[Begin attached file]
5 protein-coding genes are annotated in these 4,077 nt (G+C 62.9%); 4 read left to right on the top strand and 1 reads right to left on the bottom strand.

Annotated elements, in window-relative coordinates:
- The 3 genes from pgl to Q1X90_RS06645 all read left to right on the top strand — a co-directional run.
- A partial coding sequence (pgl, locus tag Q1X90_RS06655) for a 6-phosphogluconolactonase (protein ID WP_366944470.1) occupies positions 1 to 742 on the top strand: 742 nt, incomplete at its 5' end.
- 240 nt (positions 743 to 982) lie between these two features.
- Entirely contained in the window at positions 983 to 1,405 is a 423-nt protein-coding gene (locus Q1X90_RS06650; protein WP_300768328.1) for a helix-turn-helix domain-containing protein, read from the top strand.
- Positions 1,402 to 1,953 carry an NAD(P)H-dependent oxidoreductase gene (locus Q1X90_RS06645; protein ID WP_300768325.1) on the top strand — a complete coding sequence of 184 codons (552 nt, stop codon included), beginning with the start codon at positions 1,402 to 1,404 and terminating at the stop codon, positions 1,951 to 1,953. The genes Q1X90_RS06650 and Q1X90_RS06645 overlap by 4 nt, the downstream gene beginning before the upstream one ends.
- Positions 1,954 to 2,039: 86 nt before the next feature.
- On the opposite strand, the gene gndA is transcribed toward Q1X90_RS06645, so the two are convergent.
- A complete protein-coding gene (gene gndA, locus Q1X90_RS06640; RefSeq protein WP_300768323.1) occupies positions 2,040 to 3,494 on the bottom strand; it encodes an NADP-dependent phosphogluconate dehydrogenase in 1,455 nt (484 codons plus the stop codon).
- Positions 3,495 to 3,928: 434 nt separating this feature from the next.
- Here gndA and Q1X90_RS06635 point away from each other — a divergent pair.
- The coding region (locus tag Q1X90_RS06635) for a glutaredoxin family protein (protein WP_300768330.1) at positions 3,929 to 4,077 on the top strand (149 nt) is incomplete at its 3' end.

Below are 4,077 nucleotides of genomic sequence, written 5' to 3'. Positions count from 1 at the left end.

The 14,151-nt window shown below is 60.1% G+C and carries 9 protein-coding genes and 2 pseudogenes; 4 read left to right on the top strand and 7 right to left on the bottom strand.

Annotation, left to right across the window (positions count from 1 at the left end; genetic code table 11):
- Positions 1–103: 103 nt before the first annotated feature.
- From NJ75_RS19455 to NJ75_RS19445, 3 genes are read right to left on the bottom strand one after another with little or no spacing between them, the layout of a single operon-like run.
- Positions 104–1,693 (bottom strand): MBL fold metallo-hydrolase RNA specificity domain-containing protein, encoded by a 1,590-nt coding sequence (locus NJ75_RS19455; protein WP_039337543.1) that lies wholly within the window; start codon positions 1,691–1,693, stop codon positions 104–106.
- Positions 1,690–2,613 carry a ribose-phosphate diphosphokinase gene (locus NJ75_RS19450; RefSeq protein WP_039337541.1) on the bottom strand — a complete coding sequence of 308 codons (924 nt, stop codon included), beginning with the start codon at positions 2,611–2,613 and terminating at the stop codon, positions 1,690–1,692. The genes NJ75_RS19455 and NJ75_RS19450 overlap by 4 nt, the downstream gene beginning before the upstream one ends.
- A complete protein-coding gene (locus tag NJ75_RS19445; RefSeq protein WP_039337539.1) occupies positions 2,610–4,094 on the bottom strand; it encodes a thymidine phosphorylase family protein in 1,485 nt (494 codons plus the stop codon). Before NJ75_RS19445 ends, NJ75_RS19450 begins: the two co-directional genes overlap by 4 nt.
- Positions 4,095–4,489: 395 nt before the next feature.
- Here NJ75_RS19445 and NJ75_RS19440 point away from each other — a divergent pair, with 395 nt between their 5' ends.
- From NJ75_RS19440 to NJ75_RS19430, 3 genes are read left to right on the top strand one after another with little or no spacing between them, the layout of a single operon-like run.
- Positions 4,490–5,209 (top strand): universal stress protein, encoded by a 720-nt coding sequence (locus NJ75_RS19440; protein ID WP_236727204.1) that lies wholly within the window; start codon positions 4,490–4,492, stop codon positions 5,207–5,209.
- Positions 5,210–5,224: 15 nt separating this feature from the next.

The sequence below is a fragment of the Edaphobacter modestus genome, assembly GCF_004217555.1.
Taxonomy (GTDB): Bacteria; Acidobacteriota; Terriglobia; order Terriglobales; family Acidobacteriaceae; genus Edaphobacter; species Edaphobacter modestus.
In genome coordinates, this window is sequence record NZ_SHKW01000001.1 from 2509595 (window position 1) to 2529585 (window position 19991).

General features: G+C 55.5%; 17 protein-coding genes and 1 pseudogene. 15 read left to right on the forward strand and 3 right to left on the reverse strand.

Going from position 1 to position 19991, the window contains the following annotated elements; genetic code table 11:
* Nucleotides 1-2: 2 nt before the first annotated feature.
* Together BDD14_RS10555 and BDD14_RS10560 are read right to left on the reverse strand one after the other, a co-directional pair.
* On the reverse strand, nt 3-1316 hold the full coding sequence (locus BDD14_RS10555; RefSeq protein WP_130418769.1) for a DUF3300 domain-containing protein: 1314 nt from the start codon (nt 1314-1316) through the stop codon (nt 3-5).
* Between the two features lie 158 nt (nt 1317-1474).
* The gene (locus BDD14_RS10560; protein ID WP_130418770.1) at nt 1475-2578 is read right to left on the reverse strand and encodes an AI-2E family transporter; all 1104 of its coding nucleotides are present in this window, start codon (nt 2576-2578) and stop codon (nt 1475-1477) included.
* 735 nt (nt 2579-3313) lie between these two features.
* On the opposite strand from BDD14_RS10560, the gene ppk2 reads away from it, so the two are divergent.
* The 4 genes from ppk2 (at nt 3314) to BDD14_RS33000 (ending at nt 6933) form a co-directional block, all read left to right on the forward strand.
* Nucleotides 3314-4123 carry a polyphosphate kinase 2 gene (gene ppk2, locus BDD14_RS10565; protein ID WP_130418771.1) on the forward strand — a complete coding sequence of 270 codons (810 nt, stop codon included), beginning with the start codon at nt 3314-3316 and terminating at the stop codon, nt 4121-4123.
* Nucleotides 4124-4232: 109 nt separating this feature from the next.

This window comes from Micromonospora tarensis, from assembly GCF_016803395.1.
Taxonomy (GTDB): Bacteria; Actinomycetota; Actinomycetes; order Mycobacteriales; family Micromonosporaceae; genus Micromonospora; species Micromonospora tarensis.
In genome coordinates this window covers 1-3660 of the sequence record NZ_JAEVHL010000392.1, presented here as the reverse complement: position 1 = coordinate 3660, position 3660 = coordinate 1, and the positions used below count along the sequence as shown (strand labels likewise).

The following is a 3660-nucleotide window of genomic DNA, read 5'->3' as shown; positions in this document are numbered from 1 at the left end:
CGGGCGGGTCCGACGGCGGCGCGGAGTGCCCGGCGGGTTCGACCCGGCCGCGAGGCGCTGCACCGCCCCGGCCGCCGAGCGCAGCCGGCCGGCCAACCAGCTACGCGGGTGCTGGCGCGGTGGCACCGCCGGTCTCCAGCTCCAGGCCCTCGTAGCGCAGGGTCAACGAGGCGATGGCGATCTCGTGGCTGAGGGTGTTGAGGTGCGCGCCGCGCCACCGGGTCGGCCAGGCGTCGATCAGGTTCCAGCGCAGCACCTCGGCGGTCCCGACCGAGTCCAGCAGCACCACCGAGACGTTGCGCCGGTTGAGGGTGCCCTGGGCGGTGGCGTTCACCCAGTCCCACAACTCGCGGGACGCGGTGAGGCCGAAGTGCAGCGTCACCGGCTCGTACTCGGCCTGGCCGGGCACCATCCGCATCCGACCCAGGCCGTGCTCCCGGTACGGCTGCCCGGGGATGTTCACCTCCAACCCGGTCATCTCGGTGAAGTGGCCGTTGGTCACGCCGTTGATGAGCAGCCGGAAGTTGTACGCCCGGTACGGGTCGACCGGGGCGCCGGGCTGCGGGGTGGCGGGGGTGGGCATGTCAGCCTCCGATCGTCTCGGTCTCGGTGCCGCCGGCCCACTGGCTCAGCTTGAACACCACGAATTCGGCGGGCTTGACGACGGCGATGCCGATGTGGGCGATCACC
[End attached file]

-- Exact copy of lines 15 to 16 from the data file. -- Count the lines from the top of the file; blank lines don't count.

The 14,151-nt window shown below is 60.1% G+C and carries 9 protein-coding genes and 2 pseudogenes; 4 read left to right on the top strand and 7 right to left on the bottom strand.

Annotation, left to right across the window (positions count from 1 at the left end; genetic code table 11):